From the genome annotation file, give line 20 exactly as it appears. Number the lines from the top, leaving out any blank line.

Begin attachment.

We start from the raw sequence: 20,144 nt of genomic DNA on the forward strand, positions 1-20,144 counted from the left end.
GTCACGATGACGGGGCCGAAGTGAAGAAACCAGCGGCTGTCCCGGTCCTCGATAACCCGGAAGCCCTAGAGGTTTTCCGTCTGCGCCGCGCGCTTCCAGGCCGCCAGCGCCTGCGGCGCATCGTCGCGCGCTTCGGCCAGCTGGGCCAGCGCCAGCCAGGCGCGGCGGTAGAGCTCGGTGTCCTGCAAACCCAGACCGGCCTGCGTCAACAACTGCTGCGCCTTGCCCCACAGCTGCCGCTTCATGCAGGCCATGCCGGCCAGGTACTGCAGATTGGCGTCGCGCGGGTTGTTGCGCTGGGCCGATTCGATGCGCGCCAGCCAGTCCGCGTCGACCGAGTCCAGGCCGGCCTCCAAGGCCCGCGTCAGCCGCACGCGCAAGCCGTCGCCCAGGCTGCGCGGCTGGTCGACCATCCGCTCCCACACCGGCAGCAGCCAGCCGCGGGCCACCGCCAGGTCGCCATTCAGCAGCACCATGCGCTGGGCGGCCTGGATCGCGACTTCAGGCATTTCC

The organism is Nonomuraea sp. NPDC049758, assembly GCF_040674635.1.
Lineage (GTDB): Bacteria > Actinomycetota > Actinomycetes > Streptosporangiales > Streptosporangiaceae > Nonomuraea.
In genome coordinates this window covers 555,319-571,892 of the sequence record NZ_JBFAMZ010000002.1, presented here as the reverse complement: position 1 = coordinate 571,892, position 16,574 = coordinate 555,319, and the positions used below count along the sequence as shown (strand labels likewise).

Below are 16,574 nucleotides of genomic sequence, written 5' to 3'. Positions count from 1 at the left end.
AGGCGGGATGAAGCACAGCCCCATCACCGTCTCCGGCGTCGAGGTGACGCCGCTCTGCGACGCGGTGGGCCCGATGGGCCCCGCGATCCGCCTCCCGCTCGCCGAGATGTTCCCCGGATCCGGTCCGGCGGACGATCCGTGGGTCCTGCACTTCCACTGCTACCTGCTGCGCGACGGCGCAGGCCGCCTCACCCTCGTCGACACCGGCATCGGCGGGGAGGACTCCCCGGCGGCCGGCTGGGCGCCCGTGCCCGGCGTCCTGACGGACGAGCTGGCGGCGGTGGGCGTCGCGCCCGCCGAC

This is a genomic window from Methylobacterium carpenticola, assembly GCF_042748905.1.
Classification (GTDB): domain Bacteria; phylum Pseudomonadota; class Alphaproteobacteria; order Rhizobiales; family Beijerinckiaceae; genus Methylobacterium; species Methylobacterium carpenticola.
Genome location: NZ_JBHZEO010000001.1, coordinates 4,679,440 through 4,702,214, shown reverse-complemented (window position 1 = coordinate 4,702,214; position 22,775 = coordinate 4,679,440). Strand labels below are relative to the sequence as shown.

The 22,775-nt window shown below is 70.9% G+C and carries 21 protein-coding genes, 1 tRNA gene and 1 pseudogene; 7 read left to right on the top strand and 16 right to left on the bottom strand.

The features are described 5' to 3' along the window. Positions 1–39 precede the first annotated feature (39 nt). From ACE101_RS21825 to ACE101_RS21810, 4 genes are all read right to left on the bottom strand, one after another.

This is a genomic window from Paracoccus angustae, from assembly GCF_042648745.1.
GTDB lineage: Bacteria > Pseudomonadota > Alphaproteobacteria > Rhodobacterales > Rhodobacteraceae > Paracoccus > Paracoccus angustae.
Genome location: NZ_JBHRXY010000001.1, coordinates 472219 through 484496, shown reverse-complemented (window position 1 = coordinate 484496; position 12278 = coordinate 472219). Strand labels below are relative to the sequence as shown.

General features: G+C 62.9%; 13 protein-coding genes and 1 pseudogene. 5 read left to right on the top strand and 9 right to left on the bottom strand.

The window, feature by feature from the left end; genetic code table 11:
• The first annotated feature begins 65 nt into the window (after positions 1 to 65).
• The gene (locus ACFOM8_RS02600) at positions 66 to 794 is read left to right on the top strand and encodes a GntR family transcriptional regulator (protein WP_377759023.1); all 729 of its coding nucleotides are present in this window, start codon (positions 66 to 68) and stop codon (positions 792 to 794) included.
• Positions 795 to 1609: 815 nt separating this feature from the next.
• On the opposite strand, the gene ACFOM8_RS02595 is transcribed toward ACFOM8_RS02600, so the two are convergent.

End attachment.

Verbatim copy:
• Positions 795 to 1609: 815 nt separating this feature from the next.